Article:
Remembering Michiko “Midge” Ayukawa
by Karen M. Kobayashi
How do you begin to sum up the life of one of the most esteemed scholars on Japanese Canadian history? You do as Midge would have done, you assume the role of good researcher, and you reach out to connect with people whose lives intersected with hers. You seek out their stories, their memories, their recollections of an extraordinary life. Quite a tall order, I realized quickly, as there are just so many who were touched by her strong and gracious presence. And so, this reflection on Midge’s “other life” – her life as a scholar and teacher – is really a brief summary, a snapshot of sorts, of the innumerable contributions that she made to the introduction and advancement of scholarship on Japanese Canadian history as an academic, a writer, an instructor, a mentor, and above all, a friend.
A trip to Japan in 1983 is credited as the impetus for Midge’s “third age” (post-retirement, although some would say that she never really retired from anything) academic career in Japanese language, literature, and the histories of both Japan and Canada at the University of Victoria. She completed a BA and an MA in the Department of History and was awarded a PhD in 1997 at the “ripe young age” of 67 under the supervision of Dr. Patricia Tsurumi. In 1999, Dr. Patricia Roy and Midge worked together on the history of Japanese Canadians for the Encyclopedia of Canada’s Peoples. It was out of this collaboration that Pat encouraged Midge to publish her PhD work. Almost a decade to the date of her doctoral defense in 2007, Midge realized the success of her labours when her dissertation, “Creating and Recreating Village: Hiroshima and Canada 1891-1941” was adapted for publication by UBC Press. It met with very positive reviews. To add to the reach of her work, the book was recently translated into Japanese by Masami Izumi, Midge’s longtime colleague and friend from Doshisha University.
Midge published many articles on the history of Japanese immigrants, especially women, and the experiences of Japanese Canadians during World War II. She co-edited several books and papers that touched on topics as varied as memory, identity, and redress, but her real passion was giving voice to the stories of Japanese Canadian women. Dr. John Price, a long-time colleague and friend from the Department of History at UVic, remarked that her 1995 article in BC Studies, “Good Wives and Wise Mothers: Japanese Picture Brides in Early Twentieth Century British Columbia,” was, with Tomoko Makabe’s book, Picture Brides: Japanese Women in Canada, a turning point in bringing women and gender into the discussion of Japanese Canadian history. Indeed, its importance is duly noted, as it has been audio archived as one of the 40 most popular articles in the journal.
Midge continued writing into her later years. Her review for BC Studies of Sakura in the Land of the Maple Leaf in 2008 reflects her preoccupation with attention to detail and her generosity in recognizing contributions by non-specialists in the field. Around this time, she joined with a group of BC scholars in forming the Asian Canadian Working Group, and actively participated in discussions to promote Asian Canadian Studies. She continued to speak regularly, as a guest lecturer in university and college classrooms, as an invited speaker for the Japanese American National Museum in 2010 and at numerous other Japanese American events, and, most recently, at the symposium on the 70th anniversary of the uprooting organized by the Asian Canadian Working Group in February 2012. On one of her last trips to the UVic campus, she participated in the meeting of the JC Education and Research Network with Joy Kogawa. It was such a thrill for me to see two of the most influential female Nisei scholars in the same room discussing future directions for education and research in our community.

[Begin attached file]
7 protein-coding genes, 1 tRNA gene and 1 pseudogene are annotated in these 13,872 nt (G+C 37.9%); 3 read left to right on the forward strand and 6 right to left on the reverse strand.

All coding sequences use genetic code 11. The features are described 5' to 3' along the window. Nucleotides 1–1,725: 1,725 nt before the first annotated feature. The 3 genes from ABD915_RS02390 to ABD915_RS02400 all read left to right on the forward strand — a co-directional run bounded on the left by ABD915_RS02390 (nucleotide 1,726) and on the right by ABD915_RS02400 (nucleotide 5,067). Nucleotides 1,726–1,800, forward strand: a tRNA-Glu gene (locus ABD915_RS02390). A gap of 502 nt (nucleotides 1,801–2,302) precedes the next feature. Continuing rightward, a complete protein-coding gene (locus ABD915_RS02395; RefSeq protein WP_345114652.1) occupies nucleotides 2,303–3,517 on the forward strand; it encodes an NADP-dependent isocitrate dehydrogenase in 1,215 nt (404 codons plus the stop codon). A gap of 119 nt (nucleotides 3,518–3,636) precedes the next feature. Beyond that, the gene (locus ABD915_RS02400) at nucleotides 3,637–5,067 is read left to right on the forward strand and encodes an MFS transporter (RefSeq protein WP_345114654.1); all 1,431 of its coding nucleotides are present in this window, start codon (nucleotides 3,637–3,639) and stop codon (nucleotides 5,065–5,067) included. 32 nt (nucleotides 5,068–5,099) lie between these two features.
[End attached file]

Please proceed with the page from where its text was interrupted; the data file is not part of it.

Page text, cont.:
On a personal note, I had the good fortune of serving as a director on the Board of the Japanese Canadian National Museum and Archives Society (JCNMAS) alongside Midge from 1997 to 1999, one of her many volunteer efforts in the community. During that time, a formative period for the museum, she would make the bi-monthly trips over on the ferry in her car and stay with me overnight in Vancouver. I vividly remember our post-meeting tea and Japanese sweets, during which I would endlessly “pick her brain” and ask for feedback on multiple drafts of my own PhD dissertation which focused on intergenerational relationships in aging Japanese Canadian families, a topic on which she said, as the older mother of five adult children, she had much experience and wisdom to offer. When I was nearing the end of the final draft in the summer of 1999, she looked at me one night over our third cup of tea and said, “It’s good. You should be very proud of the work you’ve done.” I have to say that at that moment, this validation from Midge meant just about as much to me as my supervisor’s declaration later that month that my dissertation was ready to go to defense. You see, through the years, I had come to so deeply value and respect the incredible knowledge bank and intellectual capacity of “Dr. Midge,” as I came to lovingly refer to her as, that I craved her approval of my work in a way that was reminiscent of a graduate student-supervisor relationship.
Maya Angelou once said, “What I hope I have and what I pray for is humility. Humility says there were people before me who found the path.” Women like Midge paved the way for women like me, and countless others like me, and for that, I will be eternally grateful. I am honoured and privileged to have had my life intersect with hers, a sentiment that, I am sure, is echoed by all who are in attendance today. Your inimitable spirit will be greatly missed Midge.